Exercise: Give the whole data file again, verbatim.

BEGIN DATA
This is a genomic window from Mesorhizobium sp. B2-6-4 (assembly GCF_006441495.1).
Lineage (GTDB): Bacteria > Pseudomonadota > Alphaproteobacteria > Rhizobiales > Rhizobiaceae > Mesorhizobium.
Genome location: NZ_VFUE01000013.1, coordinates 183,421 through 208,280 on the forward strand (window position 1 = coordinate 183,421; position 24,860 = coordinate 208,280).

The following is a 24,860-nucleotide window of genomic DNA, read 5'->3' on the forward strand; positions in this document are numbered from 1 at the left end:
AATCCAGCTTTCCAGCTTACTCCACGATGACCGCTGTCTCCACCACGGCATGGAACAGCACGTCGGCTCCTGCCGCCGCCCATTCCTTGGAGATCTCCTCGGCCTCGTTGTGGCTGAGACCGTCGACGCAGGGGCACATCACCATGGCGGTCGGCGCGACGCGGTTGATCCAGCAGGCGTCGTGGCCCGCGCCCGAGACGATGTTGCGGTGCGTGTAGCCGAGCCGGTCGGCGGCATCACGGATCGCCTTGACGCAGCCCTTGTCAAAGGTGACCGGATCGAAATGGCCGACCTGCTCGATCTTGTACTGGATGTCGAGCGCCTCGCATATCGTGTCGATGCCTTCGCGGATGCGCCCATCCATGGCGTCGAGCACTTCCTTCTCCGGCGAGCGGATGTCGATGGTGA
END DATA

This is a genomic window from Mesorhizobium sp. B2-6-4 (assembly GCF_006441495.1).
Lineage (GTDB): Bacteria > Pseudomonadota > Alphaproteobacteria > Rhizobiales > Rhizobiaceae > Mesorhizobium.
Genome location: NZ_VFUE01000013.1, coordinates 183,421 through 208,280 on the forward strand (window position 1 = coordinate 183,421; position 24,860 = coordinate 208,280).

The following is a 24,860-nucleotide window of genomic DNA, read 5'->3' on the forward strand; positions in this document are numbered from 1 at the left end:
AATCCAGCTTTCCAGCTTACTCCACGATGACCGCTGTCTCCACCACGGCATGGAACAGCACGTCGGCTCCTGCCGCCGCCCATTCCTTGGAGATCTCCTCGGCCTCGTTGTGGCTGAGACCGTCGACGCAGGGGCACATCACCATGGCGGTCGGCGCGACGCGGTTGATCCAGCAGGCGTCGTGGCCCGCGCCCGAGACGATGTTGCGGTGCGTGTAGCCGAGCCGGTCGGCGGCATCACGGATCGCCTTGACGCAGCCCTTGTCAAAGGTGACCGGATCGAAATGGCCGACCTGCTCGATCTTGTACTGGATGTCGAGCGCCTCGCATATCGTGTCGATGCCTTCGCGGATGCGCCCATCCATGGCGTCGAGCACTTCCTTCTCCGGCGAGCGGATGTCGATGGTGA